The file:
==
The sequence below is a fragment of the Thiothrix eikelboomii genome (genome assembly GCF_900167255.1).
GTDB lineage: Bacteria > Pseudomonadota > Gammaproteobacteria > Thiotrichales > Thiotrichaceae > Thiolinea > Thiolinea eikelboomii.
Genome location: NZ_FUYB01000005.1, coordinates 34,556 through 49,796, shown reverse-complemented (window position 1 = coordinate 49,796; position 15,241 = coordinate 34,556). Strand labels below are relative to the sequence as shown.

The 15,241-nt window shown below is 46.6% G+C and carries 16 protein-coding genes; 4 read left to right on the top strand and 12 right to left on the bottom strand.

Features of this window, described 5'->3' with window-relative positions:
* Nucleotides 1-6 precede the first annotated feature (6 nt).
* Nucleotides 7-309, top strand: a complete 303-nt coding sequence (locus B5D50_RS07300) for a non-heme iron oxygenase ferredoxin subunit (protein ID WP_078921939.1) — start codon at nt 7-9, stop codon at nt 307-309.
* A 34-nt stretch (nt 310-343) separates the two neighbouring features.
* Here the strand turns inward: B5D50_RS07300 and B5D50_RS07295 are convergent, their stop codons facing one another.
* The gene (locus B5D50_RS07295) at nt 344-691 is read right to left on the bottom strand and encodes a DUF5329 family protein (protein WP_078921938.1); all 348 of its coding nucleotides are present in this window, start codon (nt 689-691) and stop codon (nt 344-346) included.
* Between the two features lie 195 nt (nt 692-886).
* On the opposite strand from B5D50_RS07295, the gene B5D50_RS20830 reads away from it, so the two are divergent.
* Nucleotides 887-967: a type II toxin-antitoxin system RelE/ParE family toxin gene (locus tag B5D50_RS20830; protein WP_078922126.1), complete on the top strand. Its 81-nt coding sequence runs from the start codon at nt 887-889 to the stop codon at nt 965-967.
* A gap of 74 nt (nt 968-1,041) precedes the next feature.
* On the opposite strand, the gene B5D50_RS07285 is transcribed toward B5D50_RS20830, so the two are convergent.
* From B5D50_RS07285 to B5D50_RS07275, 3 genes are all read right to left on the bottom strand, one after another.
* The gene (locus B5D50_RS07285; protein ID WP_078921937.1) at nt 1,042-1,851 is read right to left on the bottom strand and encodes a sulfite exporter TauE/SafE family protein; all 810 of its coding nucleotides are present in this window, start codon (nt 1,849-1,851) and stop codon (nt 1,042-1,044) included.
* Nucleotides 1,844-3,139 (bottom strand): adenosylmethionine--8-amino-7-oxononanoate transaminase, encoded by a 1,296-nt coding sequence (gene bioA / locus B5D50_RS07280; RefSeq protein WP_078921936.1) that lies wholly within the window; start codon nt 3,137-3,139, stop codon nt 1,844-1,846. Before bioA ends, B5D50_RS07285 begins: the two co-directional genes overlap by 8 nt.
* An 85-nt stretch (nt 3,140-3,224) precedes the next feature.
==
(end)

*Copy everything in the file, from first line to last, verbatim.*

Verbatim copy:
The sequence below is a fragment of the Thiothrix eikelboomii genome (genome assembly GCF_900167255.1).
GTDB lineage: Bacteria > Pseudomonadota > Gammaproteobacteria > Thiotrichales > Thiotrichaceae > Thiolinea > Thiolinea eikelboomii.
Genome location: NZ_FUYB01000005.1, coordinates 34,556 through 49,796, shown reverse-complemented (window position 1 = coordinate 49,796; position 15,241 = coordinate 34,556). Strand labels below are relative to the sequence as shown.

The 15,241-nt window shown below is 46.6% G+C and carries 16 protein-coding genes; 4 read left to right on the top strand and 12 right to left on the bottom strand.

Features of this window, described 5'->3' with window-relative positions:
* Nucleotides 1-6 precede the first annotated feature (6 nt).
* Nucleotides 7-309, top strand: a complete 303-nt coding sequence (locus B5D50_RS07300) for a non-heme iron oxygenase ferredoxin subunit (protein ID WP_078921939.1) — start codon at nt 7-9, stop codon at nt 307-309.
* A 34-nt stretch (nt 310-343) separates the two neighbouring features.
* Here the strand turns inward: B5D50_RS07300 and B5D50_RS07295 are convergent, their stop codons facing one another.
* The gene (locus B5D50_RS07295) at nt 344-691 is read right to left on the bottom strand and encodes a DUF5329 family protein (protein WP_078921938.1); all 348 of its coding nucleotides are present in this window, start codon (nt 689-691) and stop codon (nt 344-346) included.
* Between the two features lie 195 nt (nt 692-886).
* On the opposite strand from B5D50_RS07295, the gene B5D50_RS20830 reads away from it, so the two are divergent.
* Nucleotides 887-967: a type II toxin-antitoxin system RelE/ParE family toxin gene (locus tag B5D50_RS20830; protein WP_078922126.1), complete on the top strand. Its 81-nt coding sequence runs from the start codon at nt 887-889 to the stop codon at nt 965-967.
* A gap of 74 nt (nt 968-1,041) precedes the next feature.
* On the opposite strand, the gene B5D50_RS07285 is transcribed toward B5D50_RS20830, so the two are convergent.
* From B5D50_RS07285 to B5D50_RS07275, 3 genes are all read right to left on the bottom strand, one after another.
* The gene (locus B5D50_RS07285; protein ID WP_078921937.1) at nt 1,042-1,851 is read right to left on the bottom strand and encodes a sulfite exporter TauE/SafE family protein; all 810 of its coding nucleotides are present in this window, start codon (nt 1,849-1,851) and stop codon (nt 1,042-1,044) included.
* Nucleotides 1,844-3,139 (bottom strand): adenosylmethionine--8-amino-7-oxononanoate transaminase, encoded by a 1,296-nt coding sequence (gene bioA / locus B5D50_RS07280; RefSeq protein WP_078921936.1) that lies wholly within the window; start codon nt 3,137-3,139, stop codon nt 1,844-1,846. Before bioA ends, B5D50_RS07285 begins: the two co-directional genes overlap by 8 nt.
* An 85-nt stretch (nt 3,140-3,224) precedes the next feature.